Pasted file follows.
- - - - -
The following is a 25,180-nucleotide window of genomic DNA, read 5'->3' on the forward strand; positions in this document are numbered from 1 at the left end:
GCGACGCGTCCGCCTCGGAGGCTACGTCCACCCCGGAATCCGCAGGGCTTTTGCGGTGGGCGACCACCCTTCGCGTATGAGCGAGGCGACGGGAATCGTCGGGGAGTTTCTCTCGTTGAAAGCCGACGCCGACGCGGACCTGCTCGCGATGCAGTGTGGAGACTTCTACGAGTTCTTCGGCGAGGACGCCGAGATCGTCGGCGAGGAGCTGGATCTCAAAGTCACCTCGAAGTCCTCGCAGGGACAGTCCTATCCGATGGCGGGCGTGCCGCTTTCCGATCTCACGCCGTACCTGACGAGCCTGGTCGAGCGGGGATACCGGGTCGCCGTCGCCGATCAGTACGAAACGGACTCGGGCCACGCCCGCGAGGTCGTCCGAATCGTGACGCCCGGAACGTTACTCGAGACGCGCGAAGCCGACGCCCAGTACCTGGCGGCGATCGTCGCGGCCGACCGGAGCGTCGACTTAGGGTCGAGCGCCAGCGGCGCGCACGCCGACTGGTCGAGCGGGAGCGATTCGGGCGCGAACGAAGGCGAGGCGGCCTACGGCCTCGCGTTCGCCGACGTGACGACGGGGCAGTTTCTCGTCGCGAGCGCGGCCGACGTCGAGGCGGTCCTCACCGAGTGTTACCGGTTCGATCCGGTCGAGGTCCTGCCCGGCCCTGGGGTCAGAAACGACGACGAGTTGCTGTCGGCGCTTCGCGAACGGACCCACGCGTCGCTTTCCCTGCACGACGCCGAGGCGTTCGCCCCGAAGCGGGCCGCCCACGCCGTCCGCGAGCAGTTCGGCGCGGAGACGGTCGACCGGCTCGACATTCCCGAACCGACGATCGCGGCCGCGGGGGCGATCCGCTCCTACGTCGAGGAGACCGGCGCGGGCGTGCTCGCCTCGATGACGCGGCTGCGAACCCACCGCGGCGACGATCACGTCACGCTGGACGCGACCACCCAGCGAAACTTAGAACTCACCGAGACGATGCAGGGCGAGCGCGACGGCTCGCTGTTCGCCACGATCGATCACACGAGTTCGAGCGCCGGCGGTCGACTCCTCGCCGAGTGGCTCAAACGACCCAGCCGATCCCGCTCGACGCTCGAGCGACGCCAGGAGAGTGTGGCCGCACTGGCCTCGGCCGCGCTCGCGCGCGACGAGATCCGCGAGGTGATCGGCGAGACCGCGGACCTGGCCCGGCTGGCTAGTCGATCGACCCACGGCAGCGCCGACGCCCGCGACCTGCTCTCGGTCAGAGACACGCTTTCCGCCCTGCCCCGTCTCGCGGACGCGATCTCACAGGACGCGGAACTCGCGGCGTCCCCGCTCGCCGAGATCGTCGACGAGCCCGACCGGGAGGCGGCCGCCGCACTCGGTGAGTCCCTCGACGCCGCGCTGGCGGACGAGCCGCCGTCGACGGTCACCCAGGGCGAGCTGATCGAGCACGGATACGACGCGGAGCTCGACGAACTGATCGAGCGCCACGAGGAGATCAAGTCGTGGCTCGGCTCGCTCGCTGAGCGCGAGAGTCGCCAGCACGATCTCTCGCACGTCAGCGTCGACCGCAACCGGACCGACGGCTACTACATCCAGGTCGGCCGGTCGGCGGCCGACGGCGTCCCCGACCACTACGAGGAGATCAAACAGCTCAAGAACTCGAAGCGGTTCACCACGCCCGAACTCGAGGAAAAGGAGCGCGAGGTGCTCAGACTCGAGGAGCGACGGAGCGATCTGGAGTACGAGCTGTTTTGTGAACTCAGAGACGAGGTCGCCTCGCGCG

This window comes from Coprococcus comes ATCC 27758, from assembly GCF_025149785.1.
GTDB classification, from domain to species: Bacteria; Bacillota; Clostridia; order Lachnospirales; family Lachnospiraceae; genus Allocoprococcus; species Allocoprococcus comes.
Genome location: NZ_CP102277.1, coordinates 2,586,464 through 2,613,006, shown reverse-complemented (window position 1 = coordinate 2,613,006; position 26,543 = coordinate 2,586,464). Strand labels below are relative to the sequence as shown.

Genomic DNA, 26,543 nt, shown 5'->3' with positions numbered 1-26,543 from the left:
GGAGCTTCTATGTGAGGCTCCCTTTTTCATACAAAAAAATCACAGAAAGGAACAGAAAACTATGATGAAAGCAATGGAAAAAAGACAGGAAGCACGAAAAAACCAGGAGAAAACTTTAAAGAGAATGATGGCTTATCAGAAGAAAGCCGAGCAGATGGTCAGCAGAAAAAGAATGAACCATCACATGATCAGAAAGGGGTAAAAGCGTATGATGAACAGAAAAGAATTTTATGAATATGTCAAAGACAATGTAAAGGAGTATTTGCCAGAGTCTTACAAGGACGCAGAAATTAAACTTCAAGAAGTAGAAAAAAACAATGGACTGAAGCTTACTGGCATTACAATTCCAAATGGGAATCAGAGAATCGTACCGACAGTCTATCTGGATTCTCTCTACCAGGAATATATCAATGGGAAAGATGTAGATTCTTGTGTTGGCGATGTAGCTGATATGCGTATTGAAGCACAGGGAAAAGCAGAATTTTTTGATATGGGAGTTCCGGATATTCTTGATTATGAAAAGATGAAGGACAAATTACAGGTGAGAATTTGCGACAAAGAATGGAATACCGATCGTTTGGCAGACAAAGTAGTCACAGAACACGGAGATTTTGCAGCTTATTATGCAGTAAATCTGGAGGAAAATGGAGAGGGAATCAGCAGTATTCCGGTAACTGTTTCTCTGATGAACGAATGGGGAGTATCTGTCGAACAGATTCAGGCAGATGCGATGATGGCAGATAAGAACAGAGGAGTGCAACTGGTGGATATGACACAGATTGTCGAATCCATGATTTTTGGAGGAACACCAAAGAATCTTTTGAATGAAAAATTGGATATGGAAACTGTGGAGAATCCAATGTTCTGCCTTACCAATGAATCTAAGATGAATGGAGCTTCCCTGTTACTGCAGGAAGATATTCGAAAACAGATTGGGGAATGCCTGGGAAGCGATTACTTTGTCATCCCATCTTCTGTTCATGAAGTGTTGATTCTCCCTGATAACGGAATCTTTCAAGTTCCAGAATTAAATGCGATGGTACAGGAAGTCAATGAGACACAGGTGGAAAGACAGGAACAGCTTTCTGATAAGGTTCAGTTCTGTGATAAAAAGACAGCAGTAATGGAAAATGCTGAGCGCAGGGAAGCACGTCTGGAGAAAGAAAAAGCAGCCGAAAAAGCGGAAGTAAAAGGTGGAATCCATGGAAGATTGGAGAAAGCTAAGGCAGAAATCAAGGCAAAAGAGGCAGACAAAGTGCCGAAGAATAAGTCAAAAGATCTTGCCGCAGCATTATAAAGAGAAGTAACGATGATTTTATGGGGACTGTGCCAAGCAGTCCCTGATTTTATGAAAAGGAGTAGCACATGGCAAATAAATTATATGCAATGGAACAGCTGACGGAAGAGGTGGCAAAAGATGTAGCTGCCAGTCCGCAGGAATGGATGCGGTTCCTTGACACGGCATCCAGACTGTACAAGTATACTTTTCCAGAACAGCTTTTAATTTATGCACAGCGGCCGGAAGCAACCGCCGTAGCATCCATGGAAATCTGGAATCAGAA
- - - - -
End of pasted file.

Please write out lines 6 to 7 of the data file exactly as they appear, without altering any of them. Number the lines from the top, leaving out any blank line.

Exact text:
Genomic DNA, 26,543 nt, shown 5'->3' with positions numbered 1-26,543 from the left:
GGAGCTTCTATGTGAGGCTCCCTTTTTCATACAAAAAAATCACAGAAAGGAACAGAAAACTATGATGAAAGCAATGGAAAAAAGACAGGAAGCACGAAAAAACCAGGAGAAAACTTTAAAGAGAATGATGGCTTATCAGAAGAAAGCCGAGCAGATGGTCAGCAGAAAAAGAATGAACCATCACATGATCAGAAAGGGGTAAAAGCGTATGATGAACAGAAAAGAATTTTATGAATATGTCAAAGACAATGTAAAGGAGTATTTGCCAGAGTCTTACAAGGACGCAGAAATTAAACTTCAAGAAGTAGAAAAAAACAATGGACTGAAGCTTACTGGCATTACAATTCCAAATGGGAATCAGAGAATCGTACCGACAGTCTATCTGGATTCTCTCTACCAGGAATATATCAATGGGAAAGATGTAGATTCTTGTGTTGGCGATGTAGCTGATATGCGTATTGAAGCACAGGGAAAAGCAGAATTTTTTGATATGGGAGTTCCGGATATTCTTGATTATGAAAAGATGAAGGACAAATTACAGGTGAGAATTTGCGACAAAGAATGGAATACCGATCGTTTGGCAGACAAAGTAGTCACAGAACACGGAGATTTTGCAGCTTATTATGCAGTAAATCTGGAGGAAAATGGAGAGGGAATCAGCAGTATTCCGGTAACTGTTTCTCTGATGAACGAATGGGGAGTATCTGTCGAACAGATTCAGGCAGATGCGATGATGGCAGATAAGAACAGAGGAGTGCAACTGGTGGATATGACACAGATTGTCGAATCCATGATTTTTGGAGGAACACCAAAGAATCTTTTGAATGAAAAATTGGATATGGAAACTGTGGAGAATCCAATGTTCTGCCTTACCAATGAATCTAAGATGAATGGAGCTTCCCTGTTACTGCAGGAAGATATTCGAAAACAGATTGGGGAATGCCTGGGAAGCGATTACTTTGTCATCCCATCTTCTGTTCATGAAGTGTTGATTCTCCCTGATAACGGAATCTTTCAAGTTCCAGAATTAAATGCGATGGTACAGGAAGTCAATGAGACACAGGTGGAAAGACAGGAACAGCTTTCTGATAAGGTTCAGTTCTGTGATAAAAAGACAGCAGTAATGGAAAATGCTGAGCGCAGGGAAGCACGTCTGGAGAAAGAAAAAGCAGCCGAAAAAGCGGAAGTAAAAGGTGGAATCCATGGAAGATTGGAGAAAGCTAAGGCAGAAATCAAGGCAAAAGAGGCAGACAAAGTGCCGAAGAATAAGTCAAAAGATCTTGCCGCAGCATTATAAAGAGAAGTAACGATGATTTTATGGGGACTGTGCCAAGCAGTCCCTGATTTTATGAAAAGGAGTAGCACATGGCAAATAAATTATATGCAATGGAACAGCTGACGGAAGAGGTGGCAAAAGATGTAGCTGCCAGTCCGCAGGAATGGATGCGGTTCCTTGACACGGCATCCAGACTGTACAAGTATACTTTTCCAGAACAGCTTTTAATTTATGCACAGCGGCCGGAAGCAACCGCCGTAGCATCCATGGAAATCTGGAATCAGAA